Some additional skills in this area include:

  • Creative problem-solving. Strong instructional designers are empathetic. They can imagine themselves in the learner’s shoes and identify innovative strategies for reaching them.
  • Concise, precise writing. Instructional designers know how to write compelling and effective copy. Their writing is well-organized, focusing on need-to-know information.
  • Accurate and effective idea communication. Project stakeholders like business leaders and Subject Matter Experts aren’t always able to envision a creative interpretation of their content. The successful e-learning pro overcomes this challenge with prototyping, outlining, and storyboarding their ideas to build understanding and secure their approval before investing a lot of time into building a course.

Build the Skills

You Need an Eye for Visual Design

While you don’t need to be an art major to design great-looking e-learning, it certainly helps.  That’s because e-learning is a visual medium. And a key part of an e-learning developer’s role is the ability to visualize the course’s user interface, graphics, and interactions.

A few key skills to develop in this area include:

  • Balanced layout composition. Understanding how to work with course assets and content to create harmonious and balanced layouts is important for enhancing usability for all learners. It’s also helpful to have a sense of concepts like scale and proportion, as well as C.R.A.P.—contrast, repetition, alignment, and proximity.
  • Image sourcing and manipulation. E-learning developers should be able to identify and source appropriate images. It’s also helpful for developers to understand the basics of how to work with and even create their own images using image-editing tools.

Build the Skills

You Need Some Technical Know-How

Beyond the features and functions of e-learning authoring tools, many different technologies impact course creation. Things like audio, video, web browsers, SCORM, and Learning Management Systems (LMSs) are just a few examples. And while you don’t need to be a tech guru, you do need to have a good grasp of a few basics, including:

  • How to publish courses. Skilled e-learning developers understand the publishing settings of their authoring tools and how those settings will impact tracking and reporting.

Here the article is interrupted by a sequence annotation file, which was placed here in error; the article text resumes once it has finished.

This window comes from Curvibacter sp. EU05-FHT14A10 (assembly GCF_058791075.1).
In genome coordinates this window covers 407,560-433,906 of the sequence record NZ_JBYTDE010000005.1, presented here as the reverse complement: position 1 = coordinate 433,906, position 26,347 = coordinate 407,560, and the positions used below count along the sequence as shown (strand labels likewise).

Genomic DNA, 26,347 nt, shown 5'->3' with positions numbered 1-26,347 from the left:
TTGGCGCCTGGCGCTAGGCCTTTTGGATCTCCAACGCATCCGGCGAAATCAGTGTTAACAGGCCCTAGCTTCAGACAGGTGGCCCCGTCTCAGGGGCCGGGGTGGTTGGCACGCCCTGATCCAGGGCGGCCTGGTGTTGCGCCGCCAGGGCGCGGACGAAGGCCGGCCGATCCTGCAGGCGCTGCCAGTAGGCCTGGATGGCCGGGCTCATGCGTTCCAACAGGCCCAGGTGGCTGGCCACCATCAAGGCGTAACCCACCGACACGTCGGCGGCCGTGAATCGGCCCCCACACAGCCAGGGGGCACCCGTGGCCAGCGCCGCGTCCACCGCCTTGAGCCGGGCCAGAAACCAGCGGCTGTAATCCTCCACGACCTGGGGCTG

• How to test courses. E-learning isn’t effective if it doesn’t work properly. Testing courses before they’re rolled out to learners is typically part of a more formal quality assurance (QA) process that can help catch everything from typos to broken links or malfunctioning media.

Build the Skills

More Resources

If you’re feeling a tad overwhelmed by all the skills you need to build, don’t fret. Keep in mind that learning is a journey made much more exciting with a few twists and turns in the road. And wouldn’t you rather be in the driver’s seat of your own professional development?

In this article, I’ve rattled off just a few skill-building pointers and resources, but there’s so much more to learn. Keep expanding your knowledge with some of these related articles:

What other skills have you found to be important in your role as an e-learning developer? What tips or advice would you give to others who are following in your footsteps? Share your ideas in a comment below or kickstart a conversation in our Building Better Courses forum.

You can always sign up for a fully functional, free trial of Articulate software. And don’t forget to post your questions and comments in the forums! We’re here to help. For more e-learning tips, examples, and downloads, follow us on Twitter.